With reception centers on Lesvos bursting at the seams and dozens more migrants arriving daily, the island’s mayor, Spyros Galinos, on Tuesday declared a general strike for Monday in protest.
Currently, some 1,500 people – including hundreds of small children – are stranded on the island living in tents, and fears are growing that winter may bring a new humanitarian crisis.
In total, there are more than 8,000 migrants and refugees on Lesvos, a favored destination of traffickers bringing people over from neighboring Turkey.
“Lesvos has a population of 32,000 residents and there are at the moment 8,300 migrants and refugees,” Galinos told Kathimerini.
Moreover, local police union members held a protest over deteriorating working conditions.
“The situation on Lesvos has fueled insecurity among citizens. The police force is dealing exclusively with the migrant issue,” the union chief Dimitris Alexiou said.
“We are not expendables,” he added.
And with flows to the eastern Aegean islands from Turkey showing no signs of letting up, locals and migrants have reached the end of their tether. Since the beginning of November, 1,603 people have arrived on the islands. In September, 6,000 people arrived from Turkey, the same number as in October.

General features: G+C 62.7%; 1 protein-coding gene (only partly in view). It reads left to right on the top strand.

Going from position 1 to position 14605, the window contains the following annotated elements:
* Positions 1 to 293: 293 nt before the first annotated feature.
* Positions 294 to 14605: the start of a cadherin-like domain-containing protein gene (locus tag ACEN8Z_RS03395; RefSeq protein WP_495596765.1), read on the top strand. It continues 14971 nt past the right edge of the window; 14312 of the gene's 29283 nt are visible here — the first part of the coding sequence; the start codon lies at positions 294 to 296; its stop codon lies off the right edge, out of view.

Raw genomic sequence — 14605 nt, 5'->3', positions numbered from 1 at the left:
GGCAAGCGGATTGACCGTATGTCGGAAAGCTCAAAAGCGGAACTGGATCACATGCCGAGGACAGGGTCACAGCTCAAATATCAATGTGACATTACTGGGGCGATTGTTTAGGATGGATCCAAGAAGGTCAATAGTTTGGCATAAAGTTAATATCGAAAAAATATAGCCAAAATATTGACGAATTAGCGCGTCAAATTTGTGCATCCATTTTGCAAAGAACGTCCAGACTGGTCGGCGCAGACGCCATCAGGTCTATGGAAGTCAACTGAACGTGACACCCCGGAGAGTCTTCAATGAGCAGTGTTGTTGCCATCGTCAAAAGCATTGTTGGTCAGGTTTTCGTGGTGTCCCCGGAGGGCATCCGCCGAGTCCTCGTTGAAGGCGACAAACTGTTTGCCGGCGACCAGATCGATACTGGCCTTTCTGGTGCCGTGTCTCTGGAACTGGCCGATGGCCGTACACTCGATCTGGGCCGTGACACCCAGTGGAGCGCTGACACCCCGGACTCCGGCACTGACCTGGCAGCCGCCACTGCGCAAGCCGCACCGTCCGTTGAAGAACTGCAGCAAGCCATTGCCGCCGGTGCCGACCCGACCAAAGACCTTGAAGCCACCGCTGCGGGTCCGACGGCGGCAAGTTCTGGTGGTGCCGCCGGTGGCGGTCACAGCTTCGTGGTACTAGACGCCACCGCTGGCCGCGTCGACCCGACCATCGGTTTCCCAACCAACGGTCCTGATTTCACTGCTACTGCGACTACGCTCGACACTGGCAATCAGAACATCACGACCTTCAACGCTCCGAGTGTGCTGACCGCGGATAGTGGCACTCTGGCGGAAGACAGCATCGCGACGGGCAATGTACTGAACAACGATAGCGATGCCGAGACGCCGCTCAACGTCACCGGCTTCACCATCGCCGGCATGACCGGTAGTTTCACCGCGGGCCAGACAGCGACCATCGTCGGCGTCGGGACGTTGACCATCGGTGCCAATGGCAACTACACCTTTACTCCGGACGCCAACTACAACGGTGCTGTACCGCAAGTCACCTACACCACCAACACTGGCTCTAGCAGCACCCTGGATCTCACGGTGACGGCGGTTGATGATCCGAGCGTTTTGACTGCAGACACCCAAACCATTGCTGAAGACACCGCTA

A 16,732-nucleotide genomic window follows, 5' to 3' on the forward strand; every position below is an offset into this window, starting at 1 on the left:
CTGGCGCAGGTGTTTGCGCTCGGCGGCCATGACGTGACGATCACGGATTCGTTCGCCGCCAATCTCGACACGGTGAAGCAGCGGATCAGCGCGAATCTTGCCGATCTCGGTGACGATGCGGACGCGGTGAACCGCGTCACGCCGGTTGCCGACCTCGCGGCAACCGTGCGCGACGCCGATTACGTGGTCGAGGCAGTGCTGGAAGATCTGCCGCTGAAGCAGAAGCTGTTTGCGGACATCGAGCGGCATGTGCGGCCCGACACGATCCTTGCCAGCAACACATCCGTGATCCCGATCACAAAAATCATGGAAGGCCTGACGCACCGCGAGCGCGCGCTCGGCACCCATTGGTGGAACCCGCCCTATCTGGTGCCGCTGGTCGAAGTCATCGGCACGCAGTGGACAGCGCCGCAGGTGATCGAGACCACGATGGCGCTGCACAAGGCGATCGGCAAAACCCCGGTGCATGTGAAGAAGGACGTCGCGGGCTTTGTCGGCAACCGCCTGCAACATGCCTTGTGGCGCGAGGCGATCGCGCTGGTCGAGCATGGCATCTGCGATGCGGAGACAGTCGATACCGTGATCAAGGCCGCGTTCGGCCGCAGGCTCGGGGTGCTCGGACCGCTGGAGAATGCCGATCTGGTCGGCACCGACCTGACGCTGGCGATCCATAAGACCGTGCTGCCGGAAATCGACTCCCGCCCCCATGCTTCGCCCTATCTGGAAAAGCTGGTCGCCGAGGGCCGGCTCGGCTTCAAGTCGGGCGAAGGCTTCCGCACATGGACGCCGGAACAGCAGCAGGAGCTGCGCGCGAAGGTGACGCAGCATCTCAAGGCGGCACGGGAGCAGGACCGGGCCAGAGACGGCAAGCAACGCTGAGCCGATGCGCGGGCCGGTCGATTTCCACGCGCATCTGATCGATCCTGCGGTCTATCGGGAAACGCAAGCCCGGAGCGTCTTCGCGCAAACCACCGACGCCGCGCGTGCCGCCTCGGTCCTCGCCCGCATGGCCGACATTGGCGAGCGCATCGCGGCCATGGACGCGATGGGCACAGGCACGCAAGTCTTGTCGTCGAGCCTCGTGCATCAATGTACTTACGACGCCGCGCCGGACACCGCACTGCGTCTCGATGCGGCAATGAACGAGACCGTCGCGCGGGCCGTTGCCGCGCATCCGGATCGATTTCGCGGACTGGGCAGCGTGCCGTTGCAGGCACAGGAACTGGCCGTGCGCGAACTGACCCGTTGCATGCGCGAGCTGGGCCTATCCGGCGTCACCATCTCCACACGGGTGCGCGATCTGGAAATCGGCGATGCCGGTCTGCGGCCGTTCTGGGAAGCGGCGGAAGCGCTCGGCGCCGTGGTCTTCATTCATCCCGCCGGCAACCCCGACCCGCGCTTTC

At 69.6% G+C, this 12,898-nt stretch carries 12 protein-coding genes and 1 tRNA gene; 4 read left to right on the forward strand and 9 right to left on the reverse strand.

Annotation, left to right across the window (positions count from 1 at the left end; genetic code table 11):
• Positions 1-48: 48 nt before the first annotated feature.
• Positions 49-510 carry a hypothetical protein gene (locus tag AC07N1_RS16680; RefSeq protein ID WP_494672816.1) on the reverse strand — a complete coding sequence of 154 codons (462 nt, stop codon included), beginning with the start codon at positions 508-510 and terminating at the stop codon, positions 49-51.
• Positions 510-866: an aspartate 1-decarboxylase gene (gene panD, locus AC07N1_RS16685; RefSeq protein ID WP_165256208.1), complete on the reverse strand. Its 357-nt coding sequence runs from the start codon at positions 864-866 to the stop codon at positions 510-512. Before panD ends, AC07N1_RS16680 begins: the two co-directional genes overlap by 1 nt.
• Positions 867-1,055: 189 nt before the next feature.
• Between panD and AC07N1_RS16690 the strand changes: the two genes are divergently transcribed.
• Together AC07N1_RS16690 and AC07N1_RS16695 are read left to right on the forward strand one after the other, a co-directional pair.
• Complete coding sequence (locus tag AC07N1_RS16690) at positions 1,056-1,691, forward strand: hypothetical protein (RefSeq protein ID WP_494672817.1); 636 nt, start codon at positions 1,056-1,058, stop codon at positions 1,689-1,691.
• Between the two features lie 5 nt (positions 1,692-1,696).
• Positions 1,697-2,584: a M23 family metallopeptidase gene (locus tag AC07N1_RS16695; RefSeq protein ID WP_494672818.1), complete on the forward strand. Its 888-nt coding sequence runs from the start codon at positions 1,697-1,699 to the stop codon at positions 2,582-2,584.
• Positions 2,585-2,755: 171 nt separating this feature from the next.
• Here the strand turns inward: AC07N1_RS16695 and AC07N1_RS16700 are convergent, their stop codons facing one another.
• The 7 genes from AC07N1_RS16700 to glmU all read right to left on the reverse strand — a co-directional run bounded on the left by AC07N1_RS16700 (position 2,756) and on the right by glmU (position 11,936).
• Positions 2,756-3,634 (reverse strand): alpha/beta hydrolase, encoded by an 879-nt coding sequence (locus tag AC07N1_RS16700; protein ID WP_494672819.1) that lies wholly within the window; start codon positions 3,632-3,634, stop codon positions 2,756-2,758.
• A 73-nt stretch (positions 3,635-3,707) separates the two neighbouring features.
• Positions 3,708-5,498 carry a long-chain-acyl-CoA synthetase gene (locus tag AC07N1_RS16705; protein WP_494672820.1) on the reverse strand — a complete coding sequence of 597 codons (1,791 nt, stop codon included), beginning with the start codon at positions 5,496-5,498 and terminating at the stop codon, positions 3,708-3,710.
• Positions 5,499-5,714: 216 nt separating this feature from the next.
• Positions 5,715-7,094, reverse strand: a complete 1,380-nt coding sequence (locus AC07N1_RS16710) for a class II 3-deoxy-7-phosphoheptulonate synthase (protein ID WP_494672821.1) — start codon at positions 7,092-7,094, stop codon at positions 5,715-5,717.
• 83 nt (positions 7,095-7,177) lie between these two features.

On Monday, another 101 migrants landed on eastern Aegean islands, while more than 400 arrived over the weekend. The situation in the Moria camp on Lesvos is a case in point.
“Conditions at Moria have reached breaking point as the facility is three times over capacity,” said Michael Bakas, coordinator of the northern Aegean branch of the Ecologist Greens, who escorted visiting Group of the Greens MEP and vice chairwoman of the European Parliament’s Subcommittee on Human Rights Barbara Lochbihler.
Bakas said about 1,000 children are currently stranded at the camp. The issue will be discussed at the EU assembly on Wednesday.
Also on Tuesday, human rights activists urged Greece’s migration minister to transfer 350 unaccompanied minors from Moria.
“Existing facilities on the island are inadequate, they must be transferred to the mainland,” said the group calling itself “Coexistence and Communication in the Aegean.”